Explaining the essentials of Buddhist teachings to tourists in English would seem to be a new calling for monks at a famous pilgrimage center in western Japan.
One of those rising to the challenge is Nobuhiro Tamura. He is among the monks who attend the burgeoning number of foreign visitors to Mt. Koya, a World Heritage Site with a history of over 1,200 years, where he leads them on night treks through a sacred forest and offers meditation classes in English.
One of the main attractions for the visitors are overnight stays at "shukubo," temple lodgings originally built for monks and worshippers at the Japanese headquarters of the Shingon sect of esoteric Buddhism founded by monk Kukai.
Not all monks appreciate the influx of foreign visitors, citing language difficulties, while others who are more welcoming feel the need to spell out the dos and don'ts of temple life to their guests.
Tamura, who works at Ekoin temple in the central area of the mountain, saw the need to enlighten visitors in English after seeing a surge in foreign guests. Mt. Koya, along with other temples and pilgrimage routes of the Kii mountain range in western Japan, was listed as a World Heritage Site in 2004.
"There was a sharp increase in the number of foreign visitors. Those I talked to were looking forward to stepping into Buddhist culture and tradition," he said in a recent interview.
Tamura, who studied at a language school in Britain, started producing English translations of meditation programs held daily at the temple's shukubo. Sitting in front of foreign lodgers, he teaches them how to calm their minds and breathe rhythmically.
The secluded temple complex on Mt. Koya in Wakayama Prefecture was established by Kukai, who is also known as Kobo Daishi. It forms the start and end point of the Shikoku Pilgrimage -- a multi-site pilgrimage of 88 temples associated with the famous monk.
Mt. Koya, known in Japanese as Koya-san, was given three stars in 2009 by the Michelin Green Guide, which evaluates tourist sites. The National Geographic Traveler also selected it in its list of 20 destinations to visit in 2015-- the only destination chosen from Japan.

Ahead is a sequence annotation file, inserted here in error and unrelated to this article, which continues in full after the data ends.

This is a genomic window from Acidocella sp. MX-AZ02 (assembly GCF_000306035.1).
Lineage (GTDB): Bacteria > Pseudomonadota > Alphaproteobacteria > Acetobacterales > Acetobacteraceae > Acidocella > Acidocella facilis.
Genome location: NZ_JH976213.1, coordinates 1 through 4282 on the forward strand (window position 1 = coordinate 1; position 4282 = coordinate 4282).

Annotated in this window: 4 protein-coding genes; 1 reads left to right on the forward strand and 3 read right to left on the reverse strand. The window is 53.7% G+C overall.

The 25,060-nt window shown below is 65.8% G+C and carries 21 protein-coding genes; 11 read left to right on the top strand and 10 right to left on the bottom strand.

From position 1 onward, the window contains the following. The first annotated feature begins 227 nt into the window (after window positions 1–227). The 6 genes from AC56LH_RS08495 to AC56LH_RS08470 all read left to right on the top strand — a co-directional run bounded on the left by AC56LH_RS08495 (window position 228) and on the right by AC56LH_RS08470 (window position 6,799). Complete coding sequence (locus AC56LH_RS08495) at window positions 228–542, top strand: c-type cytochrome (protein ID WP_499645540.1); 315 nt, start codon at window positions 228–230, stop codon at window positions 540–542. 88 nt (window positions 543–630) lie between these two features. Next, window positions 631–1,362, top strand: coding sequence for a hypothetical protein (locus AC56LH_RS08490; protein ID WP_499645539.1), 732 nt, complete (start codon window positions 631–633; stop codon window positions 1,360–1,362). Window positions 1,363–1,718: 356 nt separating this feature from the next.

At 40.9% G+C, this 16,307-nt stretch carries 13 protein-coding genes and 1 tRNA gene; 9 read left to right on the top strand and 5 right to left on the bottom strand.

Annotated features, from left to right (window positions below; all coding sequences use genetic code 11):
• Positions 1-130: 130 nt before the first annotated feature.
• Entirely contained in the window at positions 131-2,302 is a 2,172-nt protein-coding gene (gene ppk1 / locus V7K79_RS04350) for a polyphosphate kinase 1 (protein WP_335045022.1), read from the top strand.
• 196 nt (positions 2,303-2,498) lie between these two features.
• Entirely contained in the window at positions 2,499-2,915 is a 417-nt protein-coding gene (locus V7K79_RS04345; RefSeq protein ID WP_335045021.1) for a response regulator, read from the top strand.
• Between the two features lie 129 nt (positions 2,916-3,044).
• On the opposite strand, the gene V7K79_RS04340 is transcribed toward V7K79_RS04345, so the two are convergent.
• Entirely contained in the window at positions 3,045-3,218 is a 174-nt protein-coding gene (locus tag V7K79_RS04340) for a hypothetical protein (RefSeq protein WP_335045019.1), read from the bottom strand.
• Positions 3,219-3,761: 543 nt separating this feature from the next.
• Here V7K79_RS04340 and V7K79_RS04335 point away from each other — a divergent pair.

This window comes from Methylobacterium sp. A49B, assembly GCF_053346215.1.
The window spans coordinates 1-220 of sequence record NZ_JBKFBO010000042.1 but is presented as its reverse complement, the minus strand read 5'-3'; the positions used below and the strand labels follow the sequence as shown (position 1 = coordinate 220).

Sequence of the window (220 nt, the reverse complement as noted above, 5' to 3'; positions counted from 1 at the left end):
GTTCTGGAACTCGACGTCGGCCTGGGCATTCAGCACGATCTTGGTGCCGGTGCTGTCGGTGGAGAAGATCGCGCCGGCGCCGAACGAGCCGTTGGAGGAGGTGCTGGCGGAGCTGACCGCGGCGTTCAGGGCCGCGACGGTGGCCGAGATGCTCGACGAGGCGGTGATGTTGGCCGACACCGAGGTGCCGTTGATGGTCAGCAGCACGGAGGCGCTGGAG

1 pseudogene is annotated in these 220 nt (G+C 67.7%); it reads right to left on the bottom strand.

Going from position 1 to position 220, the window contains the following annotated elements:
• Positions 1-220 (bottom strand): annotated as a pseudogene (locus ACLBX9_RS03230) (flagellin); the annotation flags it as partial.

The number of foreign visitors to Mt. Koya's 52 temples that accept lodgers has nearly tripled in the three years since 2013, according to the Koyasan Shukubo Association, which offers suggestions to visitors on where to stay.
Some temples, however, find it difficult to accept visitors from overseas due to the language barrier, leading them to think that they cannot meet the requests by the lodgers, said the association.
But with increasing media exposure and recommendations on social media, the tourist rush isn't going to die down any time soon.
Including Tamura, Ekoin has three monks who speak English. In addition, the temple has placed an English booklet in each room explaining temple etiquette as well as the history and teachings of the faith.
"There were times when foreign visitors walked inside the temple with their shoes on, not knowing it's against Japanese custom," says Tamura. "But after we made the booklet, we haven't had these problems."
At night, he often leads a tour to the Okuno-in, the site of the mausoleum of Kobo Daishi. Some 200,000 tombstones line the trail to his resting place, where followers of the faith believe the sage continues his meditations to this day.
"Do you know Kobo Daishi? He is a Japanese monk and the founder of (this school of) Buddhism. We believe that he is not dead and he is still there in eternal meditation, as he has been for more than a thousand years. We're going to see him tonight," Tamura says as he leads dozens of people along the trail.
He makes several stops en route to explain various Buddhist precepts and to answer questions.
When the group arrives at the mausoleum, Tamura asks the hikers to close their eyes and come up with one wish, while he chants a Buddhist sutra.
"Many people (from abroad) ask me about my life as a monk because they have never spoken to one before." The questions range from how to become a monk, to whether monks can get married.
"I am grateful that people are interested, and it is my job to answer their questions," Tamura says. "I always try to explain to foreign visitors as thoroughly as possible so they can gain an understanding of and a familiarity with Buddhist teachings, here on Mt. Koya."
Alison Weber, a 54-year-old visitor from Melbourne, Australia, travels to Mt. Koya several times a year as part of a group walk she organizes.
"Koyasan is not just a tourist attraction -- we can experience many things here like meditation and the morning services. Nobu (Tamura) explains everything well and it's easy to understand," Weber said.
2017.05.26 | Wakayama